Patterns, structures and environments come crashing together in the surrealist aftermath paintings by Ricardo Gonzalez Garcia. Ricardo describes his works as a meeting ground of multiple dimensions and I couldn’t agree more. Rooms and architectural elements dissolve into flat, 2D spaces inhabited by color swashes and detailed ornamentation which gives the works a woozy, dream-like quality.
Visit Ricardo Gonzalez Garcia’s portfolio here.
A witch cat, a murderous spirit of a deceased Aunt, her possessed house of horrors and group of young girls led by sisters named Gorgeous and Fantasy make up the main characters in the recently re-released Criterion Collection pressing of Nobuhiko Obayashi’s 1977 horror film, House. But what I found even more remarkable and was, evidently, unprepared for, were the pure pop fantasy and surreal directing and cinematography. Cartoonish animation, symbolic rivers of blood, mountains of severed body parts, and tons of demonic glowing eyes often inhabit the same scenes and even the same shot. Quick flashes and strobe-light editing along with bold uses of color also create a nightmarish mirage of kaleidoscopic experiences as you watch these young heroines fight for their lives within this crazy fever dream of sequences.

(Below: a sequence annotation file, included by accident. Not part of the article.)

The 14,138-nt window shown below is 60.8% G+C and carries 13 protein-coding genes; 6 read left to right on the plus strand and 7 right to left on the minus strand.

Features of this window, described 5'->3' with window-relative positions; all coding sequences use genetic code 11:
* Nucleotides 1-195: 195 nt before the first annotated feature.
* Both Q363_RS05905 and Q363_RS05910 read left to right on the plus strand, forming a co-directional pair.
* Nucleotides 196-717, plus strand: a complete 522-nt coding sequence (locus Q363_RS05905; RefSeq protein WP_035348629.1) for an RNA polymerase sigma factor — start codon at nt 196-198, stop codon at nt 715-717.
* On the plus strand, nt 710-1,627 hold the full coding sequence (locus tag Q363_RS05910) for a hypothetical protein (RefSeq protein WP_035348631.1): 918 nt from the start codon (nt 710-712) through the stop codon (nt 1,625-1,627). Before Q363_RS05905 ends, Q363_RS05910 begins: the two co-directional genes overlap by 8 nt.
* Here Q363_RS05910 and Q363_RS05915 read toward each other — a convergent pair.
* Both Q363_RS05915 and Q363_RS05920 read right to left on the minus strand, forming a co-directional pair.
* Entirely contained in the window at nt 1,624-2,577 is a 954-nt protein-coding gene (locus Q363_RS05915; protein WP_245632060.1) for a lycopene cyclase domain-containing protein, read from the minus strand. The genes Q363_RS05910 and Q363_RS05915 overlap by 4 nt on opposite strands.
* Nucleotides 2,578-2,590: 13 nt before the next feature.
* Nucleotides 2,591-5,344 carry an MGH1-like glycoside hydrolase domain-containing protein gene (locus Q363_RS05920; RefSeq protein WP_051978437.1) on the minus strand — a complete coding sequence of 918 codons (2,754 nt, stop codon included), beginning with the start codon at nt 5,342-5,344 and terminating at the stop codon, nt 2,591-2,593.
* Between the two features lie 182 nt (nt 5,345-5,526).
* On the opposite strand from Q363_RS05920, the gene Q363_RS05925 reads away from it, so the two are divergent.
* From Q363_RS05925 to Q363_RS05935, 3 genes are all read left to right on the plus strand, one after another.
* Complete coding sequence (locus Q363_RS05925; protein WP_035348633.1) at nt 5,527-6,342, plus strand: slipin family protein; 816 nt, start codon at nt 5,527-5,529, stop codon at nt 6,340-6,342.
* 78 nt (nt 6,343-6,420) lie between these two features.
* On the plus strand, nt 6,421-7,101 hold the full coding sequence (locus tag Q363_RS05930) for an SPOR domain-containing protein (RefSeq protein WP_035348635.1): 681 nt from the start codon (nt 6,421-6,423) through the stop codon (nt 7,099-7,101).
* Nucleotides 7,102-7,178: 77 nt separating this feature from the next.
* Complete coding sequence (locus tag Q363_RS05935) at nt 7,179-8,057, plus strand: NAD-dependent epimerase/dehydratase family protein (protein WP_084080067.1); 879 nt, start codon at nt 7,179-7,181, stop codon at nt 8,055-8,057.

I highly recommend sitting back, ignoring any pretense of narrative or story arc you may attempt to form and simply allow the visuals to wash over you. They may be bizarre, and sometimes unintentionally hilarious, but they are always well crafted and come from a highly creative place.
Check of some screen grabs and the trailer after the jump!
Posted in art, film, inspiration, motion
Tagged 1977, 70's, fantasy, horror, horror film, house, japan, japanese, movie, obayashi, surreal
Helsinki based artist/photographer Sussanna Majuri‘s newest collection entitled “Underwater Dream World” is a surreal journey that attempts to bridge the landscapes of the unconscious with that of the natural world.
From her Artist Statement (translated to english): “The water is the most remarkable. It carries bodies. Water is colour. The shimmer and the deep green. My challenge is to see the reality in a non-traditional light. When I am shooting pictures, I have a premonition that something strange is about to happen.”
Read the full statement here, and see even more of her collection here.
Artist Betsy Watson creates surreal, highly detailed fantasy worlds that I really admire. They lie somewhere between primitive folk-art and ancient religious renderings, with figures engaged in magical surroundings or communicating without words.
You can see more of her great work here and check out the shop while you are there for affordable prints!